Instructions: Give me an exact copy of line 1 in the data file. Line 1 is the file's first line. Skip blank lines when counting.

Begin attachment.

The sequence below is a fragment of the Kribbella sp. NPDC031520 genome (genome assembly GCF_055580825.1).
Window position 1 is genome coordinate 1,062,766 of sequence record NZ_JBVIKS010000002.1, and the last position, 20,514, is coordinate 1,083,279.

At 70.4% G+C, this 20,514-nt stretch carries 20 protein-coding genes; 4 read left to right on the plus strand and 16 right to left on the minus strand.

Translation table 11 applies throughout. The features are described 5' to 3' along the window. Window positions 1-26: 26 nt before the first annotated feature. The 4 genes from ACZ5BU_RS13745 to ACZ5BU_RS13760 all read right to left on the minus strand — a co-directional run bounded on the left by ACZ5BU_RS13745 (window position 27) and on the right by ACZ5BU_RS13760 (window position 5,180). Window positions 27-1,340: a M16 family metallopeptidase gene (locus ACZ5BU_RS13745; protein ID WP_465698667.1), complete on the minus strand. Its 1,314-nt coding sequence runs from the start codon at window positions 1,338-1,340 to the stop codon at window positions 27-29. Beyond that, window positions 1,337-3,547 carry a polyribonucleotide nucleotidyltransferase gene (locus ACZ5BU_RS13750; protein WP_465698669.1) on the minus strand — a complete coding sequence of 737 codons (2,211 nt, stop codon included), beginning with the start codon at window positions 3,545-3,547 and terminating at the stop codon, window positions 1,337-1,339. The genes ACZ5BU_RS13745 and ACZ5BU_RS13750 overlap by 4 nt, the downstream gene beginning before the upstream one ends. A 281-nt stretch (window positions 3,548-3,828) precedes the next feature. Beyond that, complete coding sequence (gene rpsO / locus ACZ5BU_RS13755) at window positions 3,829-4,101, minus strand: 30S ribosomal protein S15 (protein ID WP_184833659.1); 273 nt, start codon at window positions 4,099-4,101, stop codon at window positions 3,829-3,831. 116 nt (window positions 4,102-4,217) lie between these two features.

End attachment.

The sequence below is a fragment of the Kribbella sp. NPDC031520 genome (genome assembly GCF_055580825.1).